JERUSALEM, May 3 (JTA) — Despite a stepped-up U.S. role in Israeli-Palestinian talks, negotiators may have to postpone a deadline for reaching an outline of a final peace accord.
After joining the talks at the Red Sea resort of Eilat on Wednesday, U.S. Middle East envoy Dennis Ross said it may take up to another two months to put the outline together.
“I would say that over the next six to eight weeks, we are going to see if there is a potential and a need to make big decisions to reach a framework agreement,” Ross told reporters.
Israel and the Palestinians have so far been unable to achieve any breakthroughs in issues that must be settled for a final peace agreement, including the status of Jerusalem, the right of Palestinians to return to their families’ pre-1948 homes, final borders and Jewish settlements on the West Bank.
The deadline for finishing a framework to use as the basis for an agreement has already been pushed to the end of May, after the sides failed to meet the original Feb. 13 target date.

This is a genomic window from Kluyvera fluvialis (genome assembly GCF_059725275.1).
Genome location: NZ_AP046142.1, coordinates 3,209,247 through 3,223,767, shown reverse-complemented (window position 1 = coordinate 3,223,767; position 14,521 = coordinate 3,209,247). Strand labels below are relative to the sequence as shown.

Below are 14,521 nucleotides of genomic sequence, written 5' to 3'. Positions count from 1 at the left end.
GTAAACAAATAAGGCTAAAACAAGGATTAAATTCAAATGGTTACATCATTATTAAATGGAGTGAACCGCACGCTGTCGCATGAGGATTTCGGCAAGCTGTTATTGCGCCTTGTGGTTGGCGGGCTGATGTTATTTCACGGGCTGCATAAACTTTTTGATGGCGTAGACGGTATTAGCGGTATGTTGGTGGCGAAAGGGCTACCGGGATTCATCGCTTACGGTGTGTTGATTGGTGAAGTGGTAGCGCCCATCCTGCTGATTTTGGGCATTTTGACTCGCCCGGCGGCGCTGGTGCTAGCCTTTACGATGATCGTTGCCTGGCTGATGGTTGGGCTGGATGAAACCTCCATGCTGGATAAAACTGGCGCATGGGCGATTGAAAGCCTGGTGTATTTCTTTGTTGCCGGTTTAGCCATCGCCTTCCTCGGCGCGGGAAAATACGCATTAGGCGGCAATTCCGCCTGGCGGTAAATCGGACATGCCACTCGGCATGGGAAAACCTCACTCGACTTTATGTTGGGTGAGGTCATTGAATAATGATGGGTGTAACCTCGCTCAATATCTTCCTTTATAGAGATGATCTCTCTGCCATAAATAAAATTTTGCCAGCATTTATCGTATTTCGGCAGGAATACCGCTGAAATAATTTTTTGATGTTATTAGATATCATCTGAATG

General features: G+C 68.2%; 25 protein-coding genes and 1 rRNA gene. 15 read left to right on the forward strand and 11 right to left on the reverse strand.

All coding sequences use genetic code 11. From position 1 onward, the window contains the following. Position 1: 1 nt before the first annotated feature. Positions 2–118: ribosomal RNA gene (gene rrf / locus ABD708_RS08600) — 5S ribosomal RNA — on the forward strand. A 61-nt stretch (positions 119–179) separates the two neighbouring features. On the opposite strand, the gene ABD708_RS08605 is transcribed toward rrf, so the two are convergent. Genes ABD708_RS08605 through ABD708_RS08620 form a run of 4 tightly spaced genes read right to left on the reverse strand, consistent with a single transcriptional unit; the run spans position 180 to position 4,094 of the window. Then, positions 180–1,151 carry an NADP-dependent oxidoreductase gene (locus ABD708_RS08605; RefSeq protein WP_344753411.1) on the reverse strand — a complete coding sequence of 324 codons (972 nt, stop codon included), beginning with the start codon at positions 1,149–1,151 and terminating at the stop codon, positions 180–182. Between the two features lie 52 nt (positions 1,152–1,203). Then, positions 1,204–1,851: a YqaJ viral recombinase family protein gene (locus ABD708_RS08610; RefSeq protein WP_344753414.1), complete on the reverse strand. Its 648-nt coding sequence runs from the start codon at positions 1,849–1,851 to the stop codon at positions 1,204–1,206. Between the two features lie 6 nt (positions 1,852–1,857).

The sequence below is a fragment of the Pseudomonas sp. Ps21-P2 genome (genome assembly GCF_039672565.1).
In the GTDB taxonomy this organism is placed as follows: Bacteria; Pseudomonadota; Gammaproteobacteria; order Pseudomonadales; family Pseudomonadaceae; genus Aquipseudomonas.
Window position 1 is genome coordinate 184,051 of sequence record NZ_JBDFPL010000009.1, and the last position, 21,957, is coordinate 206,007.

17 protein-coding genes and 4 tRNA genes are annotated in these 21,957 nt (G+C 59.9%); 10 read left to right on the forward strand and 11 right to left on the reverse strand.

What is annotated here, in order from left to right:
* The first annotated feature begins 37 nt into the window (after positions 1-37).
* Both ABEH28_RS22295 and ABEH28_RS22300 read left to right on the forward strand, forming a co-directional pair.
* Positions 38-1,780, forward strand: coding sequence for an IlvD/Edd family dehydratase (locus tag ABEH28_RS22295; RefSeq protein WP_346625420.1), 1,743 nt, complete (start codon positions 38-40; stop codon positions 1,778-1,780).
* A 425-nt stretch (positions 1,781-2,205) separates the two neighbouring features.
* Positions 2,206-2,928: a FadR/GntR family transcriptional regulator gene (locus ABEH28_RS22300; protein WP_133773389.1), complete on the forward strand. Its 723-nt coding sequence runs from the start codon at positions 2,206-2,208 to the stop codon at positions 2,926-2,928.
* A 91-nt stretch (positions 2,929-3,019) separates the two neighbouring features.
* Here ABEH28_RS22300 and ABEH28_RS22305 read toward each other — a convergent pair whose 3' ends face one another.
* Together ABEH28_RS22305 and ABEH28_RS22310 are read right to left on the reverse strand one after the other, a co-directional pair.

Despite the slow progress, they still hope the framework, once achieved, will contain enough substance to enable them to reach a final peace accord by Sept. 13.
Ross arrived in Israel on Tuesday night to join the discussions with the aim of helping the two sides overcome the gaps between their positions.
The United States agreed to play a more active role in the talks following Palestinian Authority President Yasser Arafat’s meeting with President Clinton in Washington last month.
However, the Palestinians, who until now have pushed for greater U.S. involvement in the talks, reversed themselves this week and voiced reservations about a stepped-up American role.
Palestinian negotiator Saeb Erekat was quoted as saying this week that the Palestinians envision the United States as simply assisting the implementation of U.N. resolutions urging Israel to withdraw from lands occupied since the 1967 Six-Day War.
Parallel to the current round of talks in Eilat, which are scheduled to end next week, Israeli Prime Minister Ehud Barak was facing his own domestic political hurdles.
Barak tried this week to secure backing from religious and hawkish coalition members for his proposal to transfer three Arab towns on the outskirts of Jerusalem to full Palestinian control.
But, apparently reflecting Barak’s failure to secure that backing, Foreign Minister David Levy said a Security Cabinet vote to transfer the three towns will be delayed.
Levy said the governing coalition must first be solidified and the Palestinians must show they are willing to reach a compromise with Israel.